How to Remove Rust Stains

Use a little chemistry—and simple products or produce you have at home

Rust is caused by a chemical reaction with iron.
Rust is caused by a chemical reaction with iron.

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Rust stains can be a challenge to remove because the stain consists of tiny iron oxide particles, plus some treatments actually set the stain rather than remove it. Use a little chemistry know-how to successfully remove a rust stain.

Materials You Will Need

You will need only one of the following:

Using Salt and Lemon Juice

  1. Do not make the stain worse by applying chlorine bleach, as this will react with the rust and may intensify the discoloration.
  2. Remove as much of the rust stain as possible before applying a treatment.
  3. Squeeze lemon juice onto the stain, thoroughly saturating the spot.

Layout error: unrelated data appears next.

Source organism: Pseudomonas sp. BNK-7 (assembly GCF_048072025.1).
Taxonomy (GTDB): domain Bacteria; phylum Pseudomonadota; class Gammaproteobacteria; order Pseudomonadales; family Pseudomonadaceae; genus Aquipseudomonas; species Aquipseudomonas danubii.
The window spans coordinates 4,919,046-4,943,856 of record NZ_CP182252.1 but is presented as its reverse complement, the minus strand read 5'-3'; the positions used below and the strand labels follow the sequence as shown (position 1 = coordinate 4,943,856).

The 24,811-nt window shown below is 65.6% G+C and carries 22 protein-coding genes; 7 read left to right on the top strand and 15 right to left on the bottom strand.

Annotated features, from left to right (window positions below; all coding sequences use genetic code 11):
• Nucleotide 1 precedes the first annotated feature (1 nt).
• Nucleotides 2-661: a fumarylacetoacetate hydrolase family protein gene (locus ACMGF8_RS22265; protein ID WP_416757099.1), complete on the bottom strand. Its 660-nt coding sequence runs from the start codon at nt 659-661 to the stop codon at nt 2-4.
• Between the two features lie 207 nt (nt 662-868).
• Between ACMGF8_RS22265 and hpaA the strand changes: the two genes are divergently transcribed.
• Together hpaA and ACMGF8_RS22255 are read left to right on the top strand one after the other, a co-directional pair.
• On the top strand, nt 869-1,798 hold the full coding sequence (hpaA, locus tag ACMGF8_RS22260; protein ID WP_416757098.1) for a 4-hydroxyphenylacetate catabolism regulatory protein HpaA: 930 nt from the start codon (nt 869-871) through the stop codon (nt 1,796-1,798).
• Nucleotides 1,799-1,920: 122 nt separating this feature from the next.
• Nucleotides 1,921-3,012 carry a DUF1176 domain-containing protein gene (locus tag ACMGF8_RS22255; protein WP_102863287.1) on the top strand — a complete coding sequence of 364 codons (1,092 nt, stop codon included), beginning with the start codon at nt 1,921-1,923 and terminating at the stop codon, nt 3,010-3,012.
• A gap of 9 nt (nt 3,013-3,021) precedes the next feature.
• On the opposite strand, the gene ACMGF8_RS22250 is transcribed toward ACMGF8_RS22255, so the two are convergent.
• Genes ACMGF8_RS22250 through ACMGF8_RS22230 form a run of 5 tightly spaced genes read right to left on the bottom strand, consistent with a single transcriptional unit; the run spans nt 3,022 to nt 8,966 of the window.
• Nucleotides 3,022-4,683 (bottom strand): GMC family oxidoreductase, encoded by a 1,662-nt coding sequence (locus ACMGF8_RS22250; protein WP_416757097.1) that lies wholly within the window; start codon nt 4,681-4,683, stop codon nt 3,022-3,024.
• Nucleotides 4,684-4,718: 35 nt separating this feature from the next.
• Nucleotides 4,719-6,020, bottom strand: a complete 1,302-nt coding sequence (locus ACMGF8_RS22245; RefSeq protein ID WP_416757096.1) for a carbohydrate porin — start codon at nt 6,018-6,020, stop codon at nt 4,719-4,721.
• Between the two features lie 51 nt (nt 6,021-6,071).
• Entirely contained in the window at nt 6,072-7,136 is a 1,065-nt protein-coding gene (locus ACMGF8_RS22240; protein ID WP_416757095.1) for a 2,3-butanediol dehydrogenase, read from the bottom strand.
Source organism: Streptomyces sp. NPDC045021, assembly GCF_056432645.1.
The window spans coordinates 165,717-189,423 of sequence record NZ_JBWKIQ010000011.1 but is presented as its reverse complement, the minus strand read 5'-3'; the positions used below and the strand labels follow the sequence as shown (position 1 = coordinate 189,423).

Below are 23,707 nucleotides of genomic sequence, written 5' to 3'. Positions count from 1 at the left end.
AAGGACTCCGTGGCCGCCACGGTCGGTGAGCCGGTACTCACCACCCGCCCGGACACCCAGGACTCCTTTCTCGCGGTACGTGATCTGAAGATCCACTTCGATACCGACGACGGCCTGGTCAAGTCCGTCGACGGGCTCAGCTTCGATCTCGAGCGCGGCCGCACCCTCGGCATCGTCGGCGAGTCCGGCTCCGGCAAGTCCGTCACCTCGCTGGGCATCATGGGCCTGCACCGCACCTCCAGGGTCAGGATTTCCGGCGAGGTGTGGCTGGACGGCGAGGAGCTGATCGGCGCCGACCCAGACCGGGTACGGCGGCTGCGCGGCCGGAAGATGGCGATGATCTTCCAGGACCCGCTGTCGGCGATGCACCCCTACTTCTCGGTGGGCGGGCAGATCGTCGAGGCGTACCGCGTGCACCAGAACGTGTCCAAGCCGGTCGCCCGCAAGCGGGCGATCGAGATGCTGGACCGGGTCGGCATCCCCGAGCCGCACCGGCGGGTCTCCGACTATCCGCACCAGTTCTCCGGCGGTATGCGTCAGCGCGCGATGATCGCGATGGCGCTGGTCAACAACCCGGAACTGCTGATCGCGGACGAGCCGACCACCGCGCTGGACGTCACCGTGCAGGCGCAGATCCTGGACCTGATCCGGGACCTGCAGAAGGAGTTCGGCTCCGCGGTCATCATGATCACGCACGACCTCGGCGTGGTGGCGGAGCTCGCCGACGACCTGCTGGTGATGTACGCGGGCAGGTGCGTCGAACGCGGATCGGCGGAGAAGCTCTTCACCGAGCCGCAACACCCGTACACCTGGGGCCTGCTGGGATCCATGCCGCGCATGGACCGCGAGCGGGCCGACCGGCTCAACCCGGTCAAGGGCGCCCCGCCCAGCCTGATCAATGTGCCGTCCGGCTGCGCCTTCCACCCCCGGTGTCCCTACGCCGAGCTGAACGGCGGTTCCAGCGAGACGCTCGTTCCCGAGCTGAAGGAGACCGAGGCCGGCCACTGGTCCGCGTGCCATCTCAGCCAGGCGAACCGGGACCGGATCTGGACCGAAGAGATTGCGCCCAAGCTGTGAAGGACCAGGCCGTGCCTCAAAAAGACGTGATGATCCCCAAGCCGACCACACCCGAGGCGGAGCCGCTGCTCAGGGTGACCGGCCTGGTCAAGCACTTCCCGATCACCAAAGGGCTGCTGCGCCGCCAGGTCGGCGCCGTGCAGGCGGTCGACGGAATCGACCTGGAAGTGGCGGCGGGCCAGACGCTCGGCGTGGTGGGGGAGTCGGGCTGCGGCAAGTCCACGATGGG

4. Sprinkle salt onto the lemon juice.
  5. Allow the salt and juice to react with the stain for 24 hours. Refresh the lemon juice to keep the spot damp.
  6. Blot the stain. Do not rub it, as this may damage the fibers.
  7. Rinse the spot with cool water. Repeat the process if needed.

Using Dish Soap

  1. Apply a mixture of 1/4 teaspoon of mild liquid dish soap in 1 cup of warm water. Thoroughly saturate the stain and allow the solution to react for at least five minutes. The surfactants in the detergent will help to lift the rust particles.
  2. Blot the stain with a clean white cloth or paper towel and rinse it with cool water.
  3. Repeat this process until the stain is removed or until no more discoloration is picked up by the cloth.
  4. Thoroughly rinse the spot with water to remove all traces of cleaning solution.
  5. If the rust stain persists, saturate the stain with a solution of 2 tablespoons of ammonia in 4 cups of warm water.
  6. Blot the spot with a white cloth or paper towel.
  7. Rinse the spot with cool water.
  8. For carpeting or upholstery, layer clean cloths or paper towels over the spot to remove any moisture.